Over the last 20 years, Belize has spent considerable resources developing domestic hydropower. TheMollejon power plant , a 25.2 MW run-of-the-river facility on the Macal River, was completed in 1995 and is owned by Belize Electricity Company Limited (BECOL), a subsidiary of Belize Electricity Limited . A decade later, BECOL completed the “Chalillo” facility a few miles upstream, to increase the plant’s total output. Many people objected to the Chalillo dam , however, because they believed (and some studies demonstrated) that it would threaten the ecological diversity of the Macal River Valley. Environmental groups, including the U.S.-based Natural Resources Defense Council, filed lawsuits  alleging that the project would destroy critical rainforest habitat for the jaguar, scarlet macaw, howler monkey, tapir, and other endangered and threatened species.
Country map of Belize. (Source: CIA World Factbook).
Supporters of the Chalillo project argued that the dam was necessary because it would lessen Belize’s dependence on Mexican power and expand domestic access to electricity. In the end, the dam was built , but the project highlighted the public resistance to large hydroelectric projects and their environmental impacts. The project also illustrated the competing interests in furthering economic development while also safeguarding important natural resources. Moving forward, Belize will need to focus its attention on renewable energy sources with fewer negative environmental consequences.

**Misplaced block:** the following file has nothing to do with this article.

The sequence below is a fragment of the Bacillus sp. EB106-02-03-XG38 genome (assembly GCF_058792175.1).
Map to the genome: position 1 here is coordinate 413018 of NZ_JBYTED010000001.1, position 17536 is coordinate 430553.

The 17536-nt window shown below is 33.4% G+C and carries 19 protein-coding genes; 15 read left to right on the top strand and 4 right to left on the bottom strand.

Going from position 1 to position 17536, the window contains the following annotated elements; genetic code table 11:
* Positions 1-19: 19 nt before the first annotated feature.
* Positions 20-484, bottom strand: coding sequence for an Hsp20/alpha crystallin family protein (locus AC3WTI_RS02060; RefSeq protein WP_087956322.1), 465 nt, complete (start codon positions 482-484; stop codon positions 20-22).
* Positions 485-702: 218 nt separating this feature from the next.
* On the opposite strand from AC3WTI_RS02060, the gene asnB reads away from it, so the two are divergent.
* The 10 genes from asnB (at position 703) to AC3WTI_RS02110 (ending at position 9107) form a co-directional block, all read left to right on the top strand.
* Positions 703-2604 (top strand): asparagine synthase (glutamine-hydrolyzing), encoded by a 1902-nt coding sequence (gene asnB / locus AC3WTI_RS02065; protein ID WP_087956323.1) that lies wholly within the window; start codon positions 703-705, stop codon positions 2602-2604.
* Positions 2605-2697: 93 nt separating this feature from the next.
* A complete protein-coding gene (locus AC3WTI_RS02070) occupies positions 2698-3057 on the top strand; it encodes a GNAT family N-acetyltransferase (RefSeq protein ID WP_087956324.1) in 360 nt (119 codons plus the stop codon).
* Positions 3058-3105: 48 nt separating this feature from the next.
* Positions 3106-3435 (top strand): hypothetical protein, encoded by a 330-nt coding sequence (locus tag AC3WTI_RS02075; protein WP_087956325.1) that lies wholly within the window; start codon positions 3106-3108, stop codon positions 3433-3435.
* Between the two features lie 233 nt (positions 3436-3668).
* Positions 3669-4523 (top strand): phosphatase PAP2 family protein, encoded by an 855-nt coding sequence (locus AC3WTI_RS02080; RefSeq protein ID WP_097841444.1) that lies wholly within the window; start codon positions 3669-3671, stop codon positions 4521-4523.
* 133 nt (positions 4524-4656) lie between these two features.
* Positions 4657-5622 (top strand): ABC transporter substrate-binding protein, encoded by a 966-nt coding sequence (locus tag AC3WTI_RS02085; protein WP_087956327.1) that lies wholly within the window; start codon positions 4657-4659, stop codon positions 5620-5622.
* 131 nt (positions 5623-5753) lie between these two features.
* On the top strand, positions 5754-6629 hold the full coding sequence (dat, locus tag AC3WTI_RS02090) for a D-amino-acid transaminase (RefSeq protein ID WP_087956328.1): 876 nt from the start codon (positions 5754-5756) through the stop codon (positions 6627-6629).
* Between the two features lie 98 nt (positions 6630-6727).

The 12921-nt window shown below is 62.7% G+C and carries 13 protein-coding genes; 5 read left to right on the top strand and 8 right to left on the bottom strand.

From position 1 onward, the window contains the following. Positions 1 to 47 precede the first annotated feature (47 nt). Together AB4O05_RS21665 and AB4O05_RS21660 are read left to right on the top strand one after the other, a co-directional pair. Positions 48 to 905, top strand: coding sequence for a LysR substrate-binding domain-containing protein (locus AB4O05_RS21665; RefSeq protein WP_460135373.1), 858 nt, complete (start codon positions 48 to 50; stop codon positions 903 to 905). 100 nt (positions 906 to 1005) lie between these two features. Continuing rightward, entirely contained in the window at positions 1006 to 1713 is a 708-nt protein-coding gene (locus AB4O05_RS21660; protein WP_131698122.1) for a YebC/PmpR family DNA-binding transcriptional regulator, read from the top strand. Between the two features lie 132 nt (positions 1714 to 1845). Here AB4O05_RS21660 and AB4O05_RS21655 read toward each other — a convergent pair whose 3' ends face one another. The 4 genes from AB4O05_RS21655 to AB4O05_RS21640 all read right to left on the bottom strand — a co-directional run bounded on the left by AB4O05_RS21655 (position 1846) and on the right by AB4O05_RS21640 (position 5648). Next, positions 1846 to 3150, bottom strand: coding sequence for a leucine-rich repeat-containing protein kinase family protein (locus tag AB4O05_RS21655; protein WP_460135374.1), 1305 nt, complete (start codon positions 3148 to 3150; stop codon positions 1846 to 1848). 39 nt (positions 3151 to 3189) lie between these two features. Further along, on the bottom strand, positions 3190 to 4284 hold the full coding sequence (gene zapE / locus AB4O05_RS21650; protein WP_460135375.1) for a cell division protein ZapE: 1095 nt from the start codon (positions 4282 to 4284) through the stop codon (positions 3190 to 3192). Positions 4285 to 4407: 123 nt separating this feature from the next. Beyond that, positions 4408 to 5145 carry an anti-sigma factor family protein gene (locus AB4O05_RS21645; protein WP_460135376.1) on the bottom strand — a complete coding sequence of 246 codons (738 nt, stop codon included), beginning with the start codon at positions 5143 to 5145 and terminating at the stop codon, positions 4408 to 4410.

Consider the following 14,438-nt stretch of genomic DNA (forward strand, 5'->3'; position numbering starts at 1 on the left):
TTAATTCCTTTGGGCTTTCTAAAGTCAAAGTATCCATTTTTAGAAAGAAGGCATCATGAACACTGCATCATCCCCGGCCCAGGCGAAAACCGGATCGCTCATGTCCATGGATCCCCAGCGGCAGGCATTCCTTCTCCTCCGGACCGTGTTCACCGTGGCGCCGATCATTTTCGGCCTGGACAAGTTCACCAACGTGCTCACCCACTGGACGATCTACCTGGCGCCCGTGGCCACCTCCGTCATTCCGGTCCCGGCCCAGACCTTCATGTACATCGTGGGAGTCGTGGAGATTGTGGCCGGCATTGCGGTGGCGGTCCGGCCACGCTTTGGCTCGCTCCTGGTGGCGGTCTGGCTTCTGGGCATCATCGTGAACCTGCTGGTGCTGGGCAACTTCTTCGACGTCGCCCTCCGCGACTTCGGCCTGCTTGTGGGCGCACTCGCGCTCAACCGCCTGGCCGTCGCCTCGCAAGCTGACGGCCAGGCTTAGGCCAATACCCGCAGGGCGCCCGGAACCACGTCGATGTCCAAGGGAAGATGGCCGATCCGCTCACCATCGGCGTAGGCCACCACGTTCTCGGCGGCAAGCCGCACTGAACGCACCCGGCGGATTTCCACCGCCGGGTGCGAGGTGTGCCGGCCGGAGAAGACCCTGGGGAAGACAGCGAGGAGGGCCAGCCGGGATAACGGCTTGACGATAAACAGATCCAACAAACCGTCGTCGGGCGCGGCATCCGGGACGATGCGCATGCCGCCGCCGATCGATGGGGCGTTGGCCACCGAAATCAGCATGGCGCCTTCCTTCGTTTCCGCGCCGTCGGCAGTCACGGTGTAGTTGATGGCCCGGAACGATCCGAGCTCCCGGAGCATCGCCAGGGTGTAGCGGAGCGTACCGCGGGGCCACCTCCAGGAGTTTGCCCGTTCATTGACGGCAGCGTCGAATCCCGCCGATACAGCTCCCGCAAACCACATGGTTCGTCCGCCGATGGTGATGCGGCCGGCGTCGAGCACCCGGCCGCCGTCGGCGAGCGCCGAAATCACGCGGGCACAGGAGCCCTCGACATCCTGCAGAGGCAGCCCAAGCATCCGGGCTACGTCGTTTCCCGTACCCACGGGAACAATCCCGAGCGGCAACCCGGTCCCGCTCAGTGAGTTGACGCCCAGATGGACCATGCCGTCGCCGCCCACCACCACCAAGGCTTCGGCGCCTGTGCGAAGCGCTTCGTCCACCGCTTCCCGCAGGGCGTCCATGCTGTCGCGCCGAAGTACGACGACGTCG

Like many Central American countries, Belize has a large untapped renewable energy potential; however, the extent of this remains largely unknown, due to the lack of comprehensive assessments. If the Belizean government were to commit to developing domestic solar, wind, and biomass resources—as well as updating the grid system—these renewable sources alone would likely be able to satisfy Belize’s entire energy demand.
Although Belize lacks a national wind energy assessment, known wind resources exist in Baldy Beacon, a region capable of supplying 20 MW of electricity from wind turbines , or almost a quarter of the country’s electricity needs. The Belizean government needs to conduct a comprehensive wind resource assessment to identify other suitable turbine locations. In addition to studying the feasibility of a wind farm in Baldy Beacon, there is significant potential for small-scale, off-grid wind and solar photovoltaic (PV) projects in communities without access to the national grid.
Biomass energy is another option. In 2009, BELCOGEN, a subsidiary of Belize Sugar Industries, completed a waste-to-energy power plant in the district of Orange Walk that is capable of generating 31.5 MW of electricity. The cogeneration facility reportedly uses only 8 percent heavy fuel and relies on 92 percent biomass, burning wet bagasse, or residue from the sugarcane milling process, to generate high-pressure steam. Due to the extent of sugar production in Belize , similar facilities could be established in the future to produce more local, clean energy.
Bagasse, wind power, and solar energy all offer an excellent alternative for a country that to-date has relied heavily on imported electricity, controversial large-scale hydropower, and fossil fuel imports.
Sean Ahearn is a Climate and Energy intern at Worldwatch Institute.